Video artist Tony Cokes (*1956, Richmond, Virginia) strives for thinking and feeling at once in text-based videos typically set against dance music, a form he has been developing since the 1980s. Often engaging power dynamics and popular culture, Cokes has recently become increasingly concerned with architecture and spatial politics, addressing Le Corbusier’s Carpenter Center at Harvard, London’s Piccadilly Circus and in The Will and the Way, Fragment 1 (2019), the life and work of Los Angeles-based architect Paul Revere Williams (1894-1980). The first African American member of the American Institute of Architects, Williams built over 2,500 notable buildings, including dozens of celebrities’ residences and numerous iconic hotel structures across Southern California. Stringing together direct quotations excerpted from Williams’s biography, Cokes constructs a document of the late architect’s legacy and homes in on Williams’s relationship to the spaces he built as something inextricable from race and inequality. The video becomes a poignant reflection upon what kind of space one can occupy, or not. Attentive to Williams’s entanglement with the aspirations and failures of modernism in its mid-century prime, Cokes conveys his ongoing interest in disturbing the ideals of modernism both in his subject matter and by employing modernist devices in deviant ways. Where modernist doctrine demands a rigorous distinction between formal questions and individual experience, Cokes advocates for the potential for new forms of meaning in overlaying various modes, such as narrative, documentary and structuralist filmmaking, for instance. Or in the unexpected juxtaposition of Williams’s written words and a soundtrack of Radiohead remixes that reverberate from the gallery’s mezzanine in Living Spaces.
Since the late 1980s, Los Angeles-based artist Margaret Honda (*1961, San Diego) has developed a sculptural practice in which the historicity of objects, autobiography and process function as working materials. The basic premise of rearranging things—scale, concepts, functions—and a reconsideration of production methods and their protocols undergirds all her work regardless of the medium she deploys. Sculpture, film and drawing are media through which she examines the material basis of her output and interrogates the processes by which objects are made, presented and seen. In Living Spaces, Honda exhibits seven of her eight Make Ready Living Room (2012) silkscreen prints for the first time. These prints were initially employed as makereadys, or sheets of paper used by a printer to check for alignment of plates or screens, test for color, and adjust any aspects of production necessary to prepare for a print run, for the print edition 4366 Ohio Street Living Room (2012), part of the ongoing work 4366 Ohio Street (2004–). Struck by the makeready’s incomprehensible presentation of space, Honda reconceived of these preparatory tools as autonomous works in their own right. 4366 Ohio Street is a full-scale reconstruction in paper of Honda’s childhood home in Southern California, which her parents rented for nearly thirty years. Its format is a series of print editions, each a reproduction of one room published as an insert or as pages within a publication. An edition is developed by dividing a room’s surface area—walls, ceiling, floor—into a grid with hundreds, or even thousands, of cells of equal size. The dimensions and total number of the cells are calculated so that each copy of the publication contains a single cell. An edition consists of individual prints of these cells at 1:1 scale, accompanied by a diagram of the room in which every cell has been assigned a different number. If all the prints for a room were assembled according to the diagram they would form a sculpture of that room, but this is unlikely to happen. The closer Honda gets to finishing the house, the more fragmented it becomes, both structurally and geographically. The work, which someday will be complete in principle, can never in fact be completed—that is, assembled into a whole.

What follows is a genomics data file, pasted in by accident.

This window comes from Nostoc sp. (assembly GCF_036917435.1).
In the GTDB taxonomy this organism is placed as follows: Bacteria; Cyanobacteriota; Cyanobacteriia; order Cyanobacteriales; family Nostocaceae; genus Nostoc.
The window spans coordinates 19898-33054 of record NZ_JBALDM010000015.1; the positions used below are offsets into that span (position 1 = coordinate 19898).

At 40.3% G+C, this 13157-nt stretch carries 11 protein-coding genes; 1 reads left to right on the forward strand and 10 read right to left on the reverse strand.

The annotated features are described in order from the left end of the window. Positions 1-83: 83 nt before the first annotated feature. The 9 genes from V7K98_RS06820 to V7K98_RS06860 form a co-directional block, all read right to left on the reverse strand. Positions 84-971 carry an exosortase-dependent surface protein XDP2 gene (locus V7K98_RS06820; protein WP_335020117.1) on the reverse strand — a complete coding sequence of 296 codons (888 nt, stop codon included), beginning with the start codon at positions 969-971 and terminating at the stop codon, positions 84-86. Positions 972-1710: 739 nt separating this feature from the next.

Cezary Poniatowski (*1987, Olsztyn, Poland) makes wall reliefs from old carpets, pleather, and foam used to insulate homes in the former Eastern Bloc, including in Warsaw, where he lives and works. The surface is paramount in Poniatowski’s work as he riffs on modernist picture planes in a lineage of the likes of Lee Bontecou and Steven Parrino, while also approaching his materials as skin-like exteriors that might convey something of the unconscious of the rooms off of which they were peeled. Nodding to histories of surveillance, as well as voyeuristic imaginings, Poniatowski’s work also wonders what these walls might have seen or heard. By embedding binoculars, headphones, and other sensory objects into the bulges and cavities of his abstract compositions, he suggests that like the domestic spaces they loosely refer to, these works are also interlocutors actively perceiving and interacting with their surroundings. While playfully reconfiguring questions of who is viewing who, Poniatowski’s work has a dark edge, inviting in a sense of something haunted or repressed bulging to the surface. Formally, the sculptural reliefs associated with Socialist Realism are one such specter, as Poniatowski abstracts the monumentalizing effect, as well as the squat and weighty quality, of that state-sanctioned movement. In two new untitled works for Living Spaces—two of his largest works to date—Poniatowski continues his synesthetic exploration of carpet configurations in an eerie green textile populated with compartments fastened with the like of lead seals and vent ties in one work, while leaning into a juxtaposition in texture and material associations of pleather and carpet in the other.